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The Fallacy of Profit as a Percentage of Sales: Part I

If the $4.5 million of activity costs represents the company’s capacity, it could generate $15 million in sales and $1.5 million in profit if all of its products were like Product B (See Exhibit 2.), but could only generate $7.5 million in sales and $750,000 in profit it they were all like Product A. (See Exhibit 3.) The existing capacity is only capable of generating half of its potential profit with items like Product A. Does this sound like Products A and B are of equal value in helping the company reach its financial objectives?

Hicks-March-14-Exhibit-2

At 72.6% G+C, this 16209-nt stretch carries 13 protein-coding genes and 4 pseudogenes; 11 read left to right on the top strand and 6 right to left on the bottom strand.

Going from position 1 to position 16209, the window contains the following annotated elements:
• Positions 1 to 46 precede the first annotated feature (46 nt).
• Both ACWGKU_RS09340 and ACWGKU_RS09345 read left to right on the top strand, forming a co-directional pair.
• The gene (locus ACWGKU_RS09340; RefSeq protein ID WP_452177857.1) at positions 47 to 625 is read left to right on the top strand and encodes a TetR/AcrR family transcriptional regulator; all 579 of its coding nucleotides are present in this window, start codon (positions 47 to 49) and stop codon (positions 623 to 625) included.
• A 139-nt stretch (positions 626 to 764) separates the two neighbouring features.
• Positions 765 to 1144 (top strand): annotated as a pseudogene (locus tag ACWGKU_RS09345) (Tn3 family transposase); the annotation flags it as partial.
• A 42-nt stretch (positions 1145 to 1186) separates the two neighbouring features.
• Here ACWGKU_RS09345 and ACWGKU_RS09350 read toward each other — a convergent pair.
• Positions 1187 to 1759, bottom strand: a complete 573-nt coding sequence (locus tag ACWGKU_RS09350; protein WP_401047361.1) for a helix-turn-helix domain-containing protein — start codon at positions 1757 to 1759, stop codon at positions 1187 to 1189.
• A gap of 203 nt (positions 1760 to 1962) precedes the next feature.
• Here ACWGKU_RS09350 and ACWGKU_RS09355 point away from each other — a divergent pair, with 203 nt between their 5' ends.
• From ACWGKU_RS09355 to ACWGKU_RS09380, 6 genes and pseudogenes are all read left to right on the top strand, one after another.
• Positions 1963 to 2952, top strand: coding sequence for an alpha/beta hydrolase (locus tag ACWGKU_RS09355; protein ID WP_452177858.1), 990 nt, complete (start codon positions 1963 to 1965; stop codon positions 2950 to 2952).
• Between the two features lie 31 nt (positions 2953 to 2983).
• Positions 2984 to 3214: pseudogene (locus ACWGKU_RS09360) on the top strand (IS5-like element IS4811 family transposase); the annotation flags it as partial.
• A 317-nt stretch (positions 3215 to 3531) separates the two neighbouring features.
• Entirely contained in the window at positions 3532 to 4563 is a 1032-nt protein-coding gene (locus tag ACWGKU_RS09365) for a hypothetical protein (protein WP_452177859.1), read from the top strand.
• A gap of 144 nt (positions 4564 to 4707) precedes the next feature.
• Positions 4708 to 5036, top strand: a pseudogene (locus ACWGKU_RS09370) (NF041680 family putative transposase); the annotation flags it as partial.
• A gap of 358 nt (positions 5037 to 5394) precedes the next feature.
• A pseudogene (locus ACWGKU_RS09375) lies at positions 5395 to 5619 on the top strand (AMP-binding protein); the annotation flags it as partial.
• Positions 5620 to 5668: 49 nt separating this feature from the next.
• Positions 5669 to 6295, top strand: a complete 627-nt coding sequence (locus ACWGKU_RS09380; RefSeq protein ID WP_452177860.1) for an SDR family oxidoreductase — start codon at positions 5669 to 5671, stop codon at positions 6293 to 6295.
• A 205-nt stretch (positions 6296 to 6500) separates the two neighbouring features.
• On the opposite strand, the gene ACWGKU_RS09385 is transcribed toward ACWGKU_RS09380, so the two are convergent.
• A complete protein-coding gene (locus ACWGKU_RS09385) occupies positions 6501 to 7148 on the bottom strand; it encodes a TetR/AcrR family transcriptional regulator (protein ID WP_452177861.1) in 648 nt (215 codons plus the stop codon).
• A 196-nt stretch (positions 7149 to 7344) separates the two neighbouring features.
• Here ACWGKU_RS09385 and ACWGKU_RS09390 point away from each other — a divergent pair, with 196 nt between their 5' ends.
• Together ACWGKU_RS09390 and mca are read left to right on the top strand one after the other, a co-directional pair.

As a first step in evaluating an individual product’s or customer’s value to a company, it might be better to measure profit as a percentage of the product’s or customer’s activity costs as an indirect, or surrogate, measure of investment. As shown in Exhibit 4 on page 46, Product B’s profit as a percentage of activity cost is twice that of Product A, indicating that it is twice as valuable—an evaluation supported by the “all Product B vs. all Product A” comparisons in Exhibits 2 and 3. Although by no means a perfect measure, profit as a percentage of activity cost is certainly a much more representative measure of the two products’ value to the company than the traditional measure of profit as a percentage of sales. Making this simple change alone will improve a company’s ability to pick and choose among the business opportunities available in the marketplace.Hicks-March-14-Exhibit-3

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